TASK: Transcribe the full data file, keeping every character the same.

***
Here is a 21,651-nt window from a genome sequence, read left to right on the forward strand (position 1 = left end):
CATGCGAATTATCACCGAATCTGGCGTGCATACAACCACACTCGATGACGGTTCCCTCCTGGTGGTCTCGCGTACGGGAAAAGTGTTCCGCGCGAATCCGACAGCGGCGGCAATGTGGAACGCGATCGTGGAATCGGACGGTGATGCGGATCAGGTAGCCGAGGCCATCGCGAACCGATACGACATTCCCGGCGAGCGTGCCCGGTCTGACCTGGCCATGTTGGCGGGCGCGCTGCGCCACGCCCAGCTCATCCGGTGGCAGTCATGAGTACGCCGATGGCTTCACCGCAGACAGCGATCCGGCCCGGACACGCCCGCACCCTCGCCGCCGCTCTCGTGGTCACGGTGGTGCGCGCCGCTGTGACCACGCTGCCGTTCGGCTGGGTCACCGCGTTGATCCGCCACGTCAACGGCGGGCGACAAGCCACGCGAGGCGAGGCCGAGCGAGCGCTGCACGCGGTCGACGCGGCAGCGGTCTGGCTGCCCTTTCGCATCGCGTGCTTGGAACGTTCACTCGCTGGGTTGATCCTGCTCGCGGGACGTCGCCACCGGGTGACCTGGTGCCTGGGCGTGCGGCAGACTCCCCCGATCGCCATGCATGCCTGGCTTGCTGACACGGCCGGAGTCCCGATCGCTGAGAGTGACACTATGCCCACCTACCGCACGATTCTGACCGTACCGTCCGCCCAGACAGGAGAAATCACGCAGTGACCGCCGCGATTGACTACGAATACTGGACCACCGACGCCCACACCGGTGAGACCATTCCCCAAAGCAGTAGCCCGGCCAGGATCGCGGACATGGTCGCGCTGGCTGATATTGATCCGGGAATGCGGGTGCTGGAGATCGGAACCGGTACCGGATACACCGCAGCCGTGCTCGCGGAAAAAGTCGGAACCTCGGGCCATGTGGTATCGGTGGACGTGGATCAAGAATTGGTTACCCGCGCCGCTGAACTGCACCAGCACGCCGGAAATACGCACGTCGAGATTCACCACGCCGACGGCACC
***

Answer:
Here is a 21,651-nt window from a genome sequence, read left to right on the forward strand (position 1 = left end):
CATGCGAATTATCACCGAATCTGGCGTGCATACAACCACACTCGATGACGGTTCCCTCCTGGTGGTCTCGCGTACGGGAAAAGTGTTCCGCGCGAATCCGACAGCGGCGGCAATGTGGAACGCGATCGTGGAATCGGACGGTGATGCGGATCAGGTAGCCGAGGCCATCGCGAACCGATACGACATTCCCGGCGAGCGTGCCCGGTCTGACCTGGCCATGTTGGCGGGCGCGCTGCGCCACGCCCAGCTCATCCGGTGGCAGTCATGAGTACGCCGATGGCTTCACCGCAGACAGCGATCCGGCCCGGACACGCCCGCACCCTCGCCGCCGCTCTCGTGGTCACGGTGGTGCGCGCCGCTGTGACCACGCTGCCGTTCGGCTGGGTCACCGCGTTGATCCGCCACGTCAACGGCGGGCGACAAGCCACGCGAGGCGAGGCCGAGCGAGCGCTGCACGCGGTCGACGCGGCAGCGGTCTGGCTGCCCTTTCGCATCGCGTGCTTGGAACGTTCACTCGCTGGGTTGATCCTGCTCGCGGGACGTCGCCACCGGGTGACCTGGTGCCTGGGCGTGCGGCAGACTCCCCCGATCGCCATGCATGCCTGGCTTGCTGACACGGCCGGAGTCCCGATCGCTGAGAGTGACACTATGCCCACCTACCGCACGATTCTGACCGTACCGTCCGCCCAGACAGGAGAAATCACGCAGTGACCGCCGCGATTGACTACGAATACTGGACCACCGACGCCCACACCGGTGAGACCATTCCCCAAAGCAGTAGCCCGGCCAGGATCGCGGACATGGTCGCGCTGGCTGATATTGATCCGGGAATGCGGGTGCTGGAGATCGGAACCGGTACCGGATACACCGCAGCCGTGCTCGCGGAAAAAGTCGGAACCTCGGGCCATGTGGTATCGGTGGACGTGGATCAAGAATTGGTTACCCGCGCCGCTGAACTGCACCAGCACGCCGGAAATACGCACGTCGAGATTCACCACGCCGACGGCACC